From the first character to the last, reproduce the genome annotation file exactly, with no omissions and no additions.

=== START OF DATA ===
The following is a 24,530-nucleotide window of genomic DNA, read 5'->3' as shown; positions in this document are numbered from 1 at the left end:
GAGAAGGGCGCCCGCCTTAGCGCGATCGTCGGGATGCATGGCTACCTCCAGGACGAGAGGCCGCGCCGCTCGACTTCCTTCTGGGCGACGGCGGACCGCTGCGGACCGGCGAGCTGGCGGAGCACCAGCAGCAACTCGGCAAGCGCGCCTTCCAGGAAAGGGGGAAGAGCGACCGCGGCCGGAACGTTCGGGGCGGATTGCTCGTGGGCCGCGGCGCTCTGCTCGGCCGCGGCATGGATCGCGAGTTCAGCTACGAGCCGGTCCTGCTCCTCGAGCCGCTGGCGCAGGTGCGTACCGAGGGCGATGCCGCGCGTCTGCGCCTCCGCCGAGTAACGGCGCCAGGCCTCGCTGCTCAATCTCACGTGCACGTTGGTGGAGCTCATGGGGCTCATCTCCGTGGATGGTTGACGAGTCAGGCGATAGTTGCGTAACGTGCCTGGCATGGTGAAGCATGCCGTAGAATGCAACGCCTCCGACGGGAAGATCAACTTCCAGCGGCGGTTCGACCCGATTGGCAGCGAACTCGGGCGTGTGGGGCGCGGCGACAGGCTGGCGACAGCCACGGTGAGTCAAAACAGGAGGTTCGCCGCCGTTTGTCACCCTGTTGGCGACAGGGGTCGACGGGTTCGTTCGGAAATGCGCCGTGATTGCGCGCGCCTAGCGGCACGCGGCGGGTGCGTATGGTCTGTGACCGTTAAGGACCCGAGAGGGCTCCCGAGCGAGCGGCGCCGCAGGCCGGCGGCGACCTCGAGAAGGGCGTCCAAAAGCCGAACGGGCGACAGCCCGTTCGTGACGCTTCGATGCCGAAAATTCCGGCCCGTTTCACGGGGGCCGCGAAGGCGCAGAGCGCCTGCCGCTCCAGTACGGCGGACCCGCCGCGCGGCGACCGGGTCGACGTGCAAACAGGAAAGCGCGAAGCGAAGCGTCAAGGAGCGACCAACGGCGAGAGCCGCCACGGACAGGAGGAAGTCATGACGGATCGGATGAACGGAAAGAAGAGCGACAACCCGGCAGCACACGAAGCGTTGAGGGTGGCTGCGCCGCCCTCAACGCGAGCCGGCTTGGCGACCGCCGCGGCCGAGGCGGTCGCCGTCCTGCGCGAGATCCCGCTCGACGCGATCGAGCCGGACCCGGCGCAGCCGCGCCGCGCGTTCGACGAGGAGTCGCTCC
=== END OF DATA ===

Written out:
The following is a 24,530-nucleotide window of genomic DNA, read 5'->3' as shown; positions in this document are numbered from 1 at the left end:
GAGAAGGGCGCCCGCCTTAGCGCGATCGTCGGGATGCATGGCTACCTCCAGGACGAGAGGCCGCGCCGCTCGACTTCCTTCTGGGCGACGGCGGACCGCTGCGGACCGGCGAGCTGGCGGAGCACCAGCAGCAACTCGGCAAGCGCGCCTTCCAGGAAAGGGGGAAGAGCGACCGCGGCCGGAACGTTCGGGGCGGATTGCTCGTGGGCCGCGGCGCTCTGCTCGGCCGCGGCATGGATCGCGAGTTCAGCTACGAGCCGGTCCTGCTCCTCGAGCCGCTGGCGCAGGTGCGTACCGAGGGCGATGCCGCGCGTCTGCGCCTCCGCCGAGTAACGGCGCCAGGCCTCGCTGCTCAATCTCACGTGCACGTTGGTGGAGCTCATGGGGCTCATCTCCGTGGATGGTTGACGAGTCAGGCGATAGTTGCGTAACGTGCCTGGCATGGTGAAGCATGCCGTAGAATGCAACGCCTCCGACGGGAAGATCAACTTCCAGCGGCGGTTCGACCCGATTGGCAGCGAACTCGGGCGTGTGGGGCGCGGCGACAGGCTGGCGACAGCCACGGTGAGTCAAAACAGGAGGTTCGCCGCCGTTTGTCACCCTGTTGGCGACAGGGGTCGACGGGTTCGTTCGGAAATGCGCCGTGATTGCGCGCGCCTAGCGGCACGCGGCGGGTGCGTATGGTCTGTGACCGTTAAGGACCCGAGAGGGCTCCCGAGCGAGCGGCGCCGCAGGCCGGCGGCGACCTCGAGAAGGGCGTCCAAAAGCCGAACGGGCGACAGCCCGTTCGTGACGCTTCGATGCCGAAAATTCCGGCCCGTTTCACGGGGGCCGCGAAGGCGCAGAGCGCCTGCCGCTCCAGTACGGCGGACCCGCCGCGCGGCGACCGGGTCGACGTGCAAACAGGAAAGCGCGAAGCGAAGCGTCAAGGAGCGACCAACGGCGAGAGCCGCCACGGACAGGAGGAAGTCATGACGGATCGGATGAACGGAAAGAAGAGCGACAACCCGGCAGCACACGAAGCGTTGAGGGTGGCTGCGCCGCCCTCAACGCGAGCCGGCTTGGCGACCGCCGCGGCCGAGGCGGTCGCCGTCCTGCGCGAGATCCCGCTCGACGCGATCGAGCCGGACCCGGCGCAGCCGCGCCGCGCGTTCGACGAGGAGTCGCTCC